Asha eating hay.

She receives water and hay several times a day and she is listening to the Hare Krsna mantra playing near her. She welcomes prayers at this most trying time of her life.

Outreach at Krishna House

Fridy night at Krishna House
Friday night at Krishna House.
Balabhadra at Krishna House speaking about cow protection.
Balabhadra at Krishna House speaking about cow protection.

ISCOWP was invited to give a presentation about cow protection at the Krishna House in Gainesville, Florida. A slideshow presentation was given and new friends were made. We look forward to developing new relationships especially once we are established in the new ISCOWP center.

Around the Farm

Cattle Egrets are friends with the ISCOWP herd.
Cattle Egrets are friends with the ISCOWP herd.

Cattle Egrets, unlike other herons and egrets, typically feeds in dry fields, often following cattle or other grazing animals and waiting for them to flush insects. It also occurs in other open habitats, including aquatic ones. It nests in low trees and shrubs in mixed colonies with other species of herons and egrets. When associated with grazing cattle in fields, Cattle Egrets feed mainly on large insects flushed by the cattle, but in other situations they may eat crayfish, earthworms, snakes, nestling birds, bird eggs, and sometimes fish. They may also scavenge for food in garbage dumps. Although often associated with cattle or horses in North America, on other continents Cattle Egrets may follow elephants, camels, zebras, deer, and other grazers. They may also follow tractors and lawnmowers.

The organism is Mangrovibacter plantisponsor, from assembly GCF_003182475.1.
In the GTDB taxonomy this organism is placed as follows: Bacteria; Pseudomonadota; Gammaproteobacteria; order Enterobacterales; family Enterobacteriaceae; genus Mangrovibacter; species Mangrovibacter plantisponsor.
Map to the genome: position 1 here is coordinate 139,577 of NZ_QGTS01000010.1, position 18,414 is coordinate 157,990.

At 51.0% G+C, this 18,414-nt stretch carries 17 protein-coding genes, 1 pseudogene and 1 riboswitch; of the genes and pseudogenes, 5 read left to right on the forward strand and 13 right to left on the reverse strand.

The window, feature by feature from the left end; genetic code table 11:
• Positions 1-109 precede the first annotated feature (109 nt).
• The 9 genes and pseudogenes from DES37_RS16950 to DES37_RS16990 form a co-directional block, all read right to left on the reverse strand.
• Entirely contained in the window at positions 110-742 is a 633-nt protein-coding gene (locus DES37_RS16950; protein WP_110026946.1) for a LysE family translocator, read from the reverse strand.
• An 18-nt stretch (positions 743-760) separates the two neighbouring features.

ISCOWP center under construction.
ISCOWP center under construction. Front view.

The completion date in now April 29 at which point we can start moving in.

In the right corner is the guest greeting room and guest bathroom. In the center is the kitchen and dinning area. The left corner is the temple room. On the back side behind the the guest room is the office. Going left is a living room and then Balabhadra and Chaya’s bedroom. This side faces south and it is on the south facing roof where the solar panels are located. Upstairs is a large storage area for ISCOWP office supplies like t-shirts, packing supplies, paper etc. That is on the top left. The rest of the upstairs is Lakshmi and Balaji’s living situation along with guest rooms.

Brahmins experiencing a spring morning.
Brahmins experiencing a spring morning.

The trees are budding out and the grass is growing. We have 6 bales of hay left. At this time the cows are 95% grazing and 5% eating hay.  We are having some rains which of course makes all the grass jump. That brown grass you saw in all the winter photos and videos is now mostly green.